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It takes courage to be honest

As a child I found it very difficult to tell the truth. In fact, when I was suspected of breaking a neighbor's window and denied it, I lied so convincingly that I'm still not sure if I actually broke that window. Only recently, after breaking one of our expensive imported goblets, did I realize how hard it still was for me to be honest. And yet I began to see that I loved being truthful and deeply admired honesty in others. What really seemed lacking was courage to tell the truth.

Why wasn't I able to express that courage? Because I didn't want others to be upset with me, and didn't want to hurt anyone. But this kind of reasoning was clearly not right.

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As I prayed, I saw that the environment of my childhood home had fostered timidity, which brought many struggles and failures in my approach to life. Yet I realized that through my study of Christian Science courage had gradually been gained and had been expressed in many ways. As I continued to pray, I also recognized that, in a sense, the basis of life is thought, and that my approach to life is my thought put into action. I questioned, ''What, then, is my 'real' thought? Does it derive from environment?'' I concluded that the source of all ''real'' thought is God, the one infinite Mind, the divine Principle of good governing man and the universe. From this Principle all moral courage derives.

Principle stood out to me as a fixed, unalterable, unopposable, absolute presence that manifests itself in deep convictions of right which bless us and mankind. Conviction is never timid or afraid. When one is convinced of right, he unhesitatingly expresses this right. In a sense, it becomes law to him.

I knew that this awakening in my thought was the result of prayer, and that I had felt the influence of the healing, saving Christ, which Jesus so fully expressed centuries ago. I also knew that God is not only Principle but Love, as the Scriptures teach, and that Love is never destructive to the individual but lifts thought and life to something better and firmer.

I saw that timidity was only darkened mortal thinking that hadn't been awakened yet to the light. It wasn't my real thinking because its basis wasn't good; it didn't derive from God. Darkened thinking only seems to be our own thinking until we wake up, through prayer, to the light of the one Mind and its true, healing thoughts.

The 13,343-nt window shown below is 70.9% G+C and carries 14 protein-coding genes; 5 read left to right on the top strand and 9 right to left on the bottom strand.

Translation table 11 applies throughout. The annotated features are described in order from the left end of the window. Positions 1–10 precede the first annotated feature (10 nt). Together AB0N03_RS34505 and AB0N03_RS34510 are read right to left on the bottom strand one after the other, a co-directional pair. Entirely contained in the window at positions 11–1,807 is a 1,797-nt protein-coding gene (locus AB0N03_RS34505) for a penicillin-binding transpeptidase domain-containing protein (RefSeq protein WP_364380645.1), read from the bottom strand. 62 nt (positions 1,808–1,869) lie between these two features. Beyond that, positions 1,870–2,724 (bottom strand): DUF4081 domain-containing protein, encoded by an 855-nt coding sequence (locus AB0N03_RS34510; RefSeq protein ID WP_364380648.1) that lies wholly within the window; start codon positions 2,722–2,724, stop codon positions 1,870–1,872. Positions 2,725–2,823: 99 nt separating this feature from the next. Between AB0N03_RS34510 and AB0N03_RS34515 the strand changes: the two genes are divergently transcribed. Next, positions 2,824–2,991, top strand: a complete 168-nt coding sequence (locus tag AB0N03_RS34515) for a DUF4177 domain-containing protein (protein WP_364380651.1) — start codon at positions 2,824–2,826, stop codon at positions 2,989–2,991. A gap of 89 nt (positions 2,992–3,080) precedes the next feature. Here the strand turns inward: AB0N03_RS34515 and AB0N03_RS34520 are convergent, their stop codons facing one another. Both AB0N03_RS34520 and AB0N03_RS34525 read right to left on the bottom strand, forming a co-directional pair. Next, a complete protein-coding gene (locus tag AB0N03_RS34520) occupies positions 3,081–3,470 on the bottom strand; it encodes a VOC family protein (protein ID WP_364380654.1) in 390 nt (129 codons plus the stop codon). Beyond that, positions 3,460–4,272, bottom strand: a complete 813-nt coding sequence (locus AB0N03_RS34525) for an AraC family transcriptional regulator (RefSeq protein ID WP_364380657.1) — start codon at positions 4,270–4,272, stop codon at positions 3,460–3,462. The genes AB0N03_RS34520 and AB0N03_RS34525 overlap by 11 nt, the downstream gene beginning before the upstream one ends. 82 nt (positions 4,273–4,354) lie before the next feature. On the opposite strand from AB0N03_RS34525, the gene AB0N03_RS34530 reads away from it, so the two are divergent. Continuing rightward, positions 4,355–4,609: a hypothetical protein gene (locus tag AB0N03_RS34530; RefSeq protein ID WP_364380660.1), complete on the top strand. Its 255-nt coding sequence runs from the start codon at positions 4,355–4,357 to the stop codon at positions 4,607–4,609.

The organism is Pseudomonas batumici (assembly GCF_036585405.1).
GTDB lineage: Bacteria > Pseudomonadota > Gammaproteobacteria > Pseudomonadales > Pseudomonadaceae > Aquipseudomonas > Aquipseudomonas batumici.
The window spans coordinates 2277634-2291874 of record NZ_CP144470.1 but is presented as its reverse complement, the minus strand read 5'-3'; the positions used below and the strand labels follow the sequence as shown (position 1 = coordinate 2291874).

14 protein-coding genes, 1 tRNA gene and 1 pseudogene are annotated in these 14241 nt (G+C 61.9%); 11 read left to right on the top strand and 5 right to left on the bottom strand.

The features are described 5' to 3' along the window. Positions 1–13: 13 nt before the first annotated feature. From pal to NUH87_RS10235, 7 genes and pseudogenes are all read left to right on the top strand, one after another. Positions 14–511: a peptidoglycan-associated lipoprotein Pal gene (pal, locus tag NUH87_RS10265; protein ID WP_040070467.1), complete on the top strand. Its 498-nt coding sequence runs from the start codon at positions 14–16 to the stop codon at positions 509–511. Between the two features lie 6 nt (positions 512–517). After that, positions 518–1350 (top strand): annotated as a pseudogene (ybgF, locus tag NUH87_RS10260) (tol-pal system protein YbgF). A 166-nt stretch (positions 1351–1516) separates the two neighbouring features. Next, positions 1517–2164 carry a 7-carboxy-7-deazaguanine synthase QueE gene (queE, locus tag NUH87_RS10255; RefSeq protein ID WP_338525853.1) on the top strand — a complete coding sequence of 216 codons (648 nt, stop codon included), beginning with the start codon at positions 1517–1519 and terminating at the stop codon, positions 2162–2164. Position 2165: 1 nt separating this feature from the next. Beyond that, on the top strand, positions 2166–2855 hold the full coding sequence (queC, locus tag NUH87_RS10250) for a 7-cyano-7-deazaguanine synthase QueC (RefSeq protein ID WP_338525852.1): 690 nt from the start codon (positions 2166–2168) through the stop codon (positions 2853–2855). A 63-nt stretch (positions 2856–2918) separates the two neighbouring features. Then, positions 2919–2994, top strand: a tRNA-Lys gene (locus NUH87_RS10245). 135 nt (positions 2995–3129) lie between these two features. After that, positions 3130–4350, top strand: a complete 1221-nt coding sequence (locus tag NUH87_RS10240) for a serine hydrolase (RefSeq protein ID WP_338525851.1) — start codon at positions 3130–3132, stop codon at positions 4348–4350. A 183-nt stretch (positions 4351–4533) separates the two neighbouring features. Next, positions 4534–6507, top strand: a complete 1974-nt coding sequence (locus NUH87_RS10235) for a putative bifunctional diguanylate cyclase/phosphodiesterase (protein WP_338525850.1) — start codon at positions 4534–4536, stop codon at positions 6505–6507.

With this awakening I was able to explain to my husband the full truth about the goblet. He was very kind and gentle about it. Neither psychology, nor a pill , nor any other human means could have met so successfully this need for the courage to be honest. And I know that as I understand more clearly that God is Principle, I'll express the courage of honesty more and more.

I can wholeheartedly agree with Mary Baker Eddy, n1 who writes in Science and Health with Key to the Scriptures: ''Fear of punishment never made man truly honest. Moral courage is requisite to meet the wrong and to proclaim the right.'' n2

n1 The Discoverer and Founder of Christian Science.

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n2 Science and Health, p. 327

The recognition that moral courage and honesty have a spiritual basis, derived from Principle, is greatly strengthening. No one, regardless of his past history, can truly be separated from Principle and the qualities it imparts. Yet to consistently prove this we need the deep desire to be honest and courageous; and we need to accept the truth of our actual, spiritual identity as made by God.

Since honesty and courage can be gained on an individual level, they can become more prevalent worldwide. Their source embraces all mankind, and our deeply felt realization of that fact can be a powerful healing influence. DAILY BIBLE VERSE Teach me, O Lord, the way of thy statutes; and I shall keep it unto the end . . . O how love I thy law! it is my meditation all the day . . . I have vain thoughts: but thy law I do love . . . Deal with thy servant according unto thy mercy, and teach me thy statutes . . .Order my steps in thy word: and let not any iniqity have dominion over me. Psalms 119:33, 97, 113, 124, 133

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